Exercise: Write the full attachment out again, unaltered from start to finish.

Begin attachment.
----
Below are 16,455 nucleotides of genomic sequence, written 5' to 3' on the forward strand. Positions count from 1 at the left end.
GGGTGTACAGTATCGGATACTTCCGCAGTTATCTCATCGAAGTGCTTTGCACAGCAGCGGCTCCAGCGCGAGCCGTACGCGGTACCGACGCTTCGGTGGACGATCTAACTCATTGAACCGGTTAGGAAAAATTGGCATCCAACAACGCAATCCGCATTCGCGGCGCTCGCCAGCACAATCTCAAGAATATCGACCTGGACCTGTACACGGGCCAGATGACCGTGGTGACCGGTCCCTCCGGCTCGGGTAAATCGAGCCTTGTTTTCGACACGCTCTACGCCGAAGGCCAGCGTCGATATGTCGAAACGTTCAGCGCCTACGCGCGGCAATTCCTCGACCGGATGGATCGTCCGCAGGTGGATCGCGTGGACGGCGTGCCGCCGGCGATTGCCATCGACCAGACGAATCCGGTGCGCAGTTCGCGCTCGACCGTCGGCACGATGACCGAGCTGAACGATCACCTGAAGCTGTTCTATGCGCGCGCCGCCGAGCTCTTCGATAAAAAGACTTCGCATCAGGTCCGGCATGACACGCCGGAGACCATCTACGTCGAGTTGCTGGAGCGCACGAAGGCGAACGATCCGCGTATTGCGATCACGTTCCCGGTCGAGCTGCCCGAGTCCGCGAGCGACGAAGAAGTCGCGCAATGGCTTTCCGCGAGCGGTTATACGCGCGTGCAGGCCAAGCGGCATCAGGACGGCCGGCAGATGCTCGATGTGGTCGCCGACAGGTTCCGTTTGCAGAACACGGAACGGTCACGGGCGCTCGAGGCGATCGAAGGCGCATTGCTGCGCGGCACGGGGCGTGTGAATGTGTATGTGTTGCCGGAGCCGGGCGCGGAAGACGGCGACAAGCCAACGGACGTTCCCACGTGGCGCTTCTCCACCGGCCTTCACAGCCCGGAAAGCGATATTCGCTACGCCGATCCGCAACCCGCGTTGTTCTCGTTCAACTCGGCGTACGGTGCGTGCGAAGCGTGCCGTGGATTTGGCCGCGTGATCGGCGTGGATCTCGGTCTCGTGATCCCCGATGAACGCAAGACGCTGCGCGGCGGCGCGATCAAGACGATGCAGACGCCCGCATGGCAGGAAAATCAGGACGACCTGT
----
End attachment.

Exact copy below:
Below are 16,455 nucleotides of genomic sequence, written 5' to 3' on the forward strand. Positions count from 1 at the left end.
GGGTGTACAGTATCGGATACTTCCGCAGTTATCTCATCGAAGTGCTTTGCACAGCAGCGGCTCCAGCGCGAGCCGTACGCGGTACCGACGCTTCGGTGGACGATCTAACTCATTGAACCGGTTAGGAAAAATTGGCATCCAACAACGCAATCCGCATTCGCGGCGCTCGCCAGCACAATCTCAAGAATATCGACCTGGACCTGTACACGGGCCAGATGACCGTGGTGACCGGTCCCTCCGGCTCGGGTAAATCGAGCCTTGTTTTCGACACGCTCTACGCCGAAGGCCAGCGTCGATATGTCGAAACGTTCAGCGCCTACGCGCGGCAATTCCTCGACCGGATGGATCGTCCGCAGGTGGATCGCGTGGACGGCGTGCCGCCGGCGATTGCCATCGACCAGACGAATCCGGTGCGCAGTTCGCGCTCGACCGTCGGCACGATGACCGAGCTGAACGATCACCTGAAGCTGTTCTATGCGCGCGCCGCCGAGCTCTTCGATAAAAAGACTTCGCATCAGGTCCGGCATGACACGCCGGAGACCATCTACGTCGAGTTGCTGGAGCGCACGAAGGCGAACGATCCGCGTATTGCGATCACGTTCCCGGTCGAGCTGCCCGAGTCCGCGAGCGACGAAGAAGTCGCGCAATGGCTTTCCGCGAGCGGTTATACGCGCGTGCAGGCCAAGCGGCATCAGGACGGCCGGCAGATGCTCGATGTGGTCGCCGACAGGTTCCGTTTGCAGAACACGGAACGGTCACGGGCGCTCGAGGCGATCGAAGGCGCATTGCTGCGCGGCACGGGGCGTGTGAATGTGTATGTGTTGCCGGAGCCGGGCGCGGAAGACGGCGACAAGCCAACGGACGTTCCCACGTGGCGCTTCTCCACCGGCCTTCACAGCCCGGAAAGCGATATTCGCTACGCCGATCCGCAACCCGCGTTGTTCTCGTTCAACTCGGCGTACGGTGCGTGCGAAGCGTGCCGTGGATTTGGCCGCGTGATCGGCGTGGATCTCGGTCTCGTGATCCCCGATGAACGCAAGACGCTGCGCGGCGGCGCGATCAAGACGATGCAGACGCCCGCATGGCAGGAAAATCAGGACGACCTGT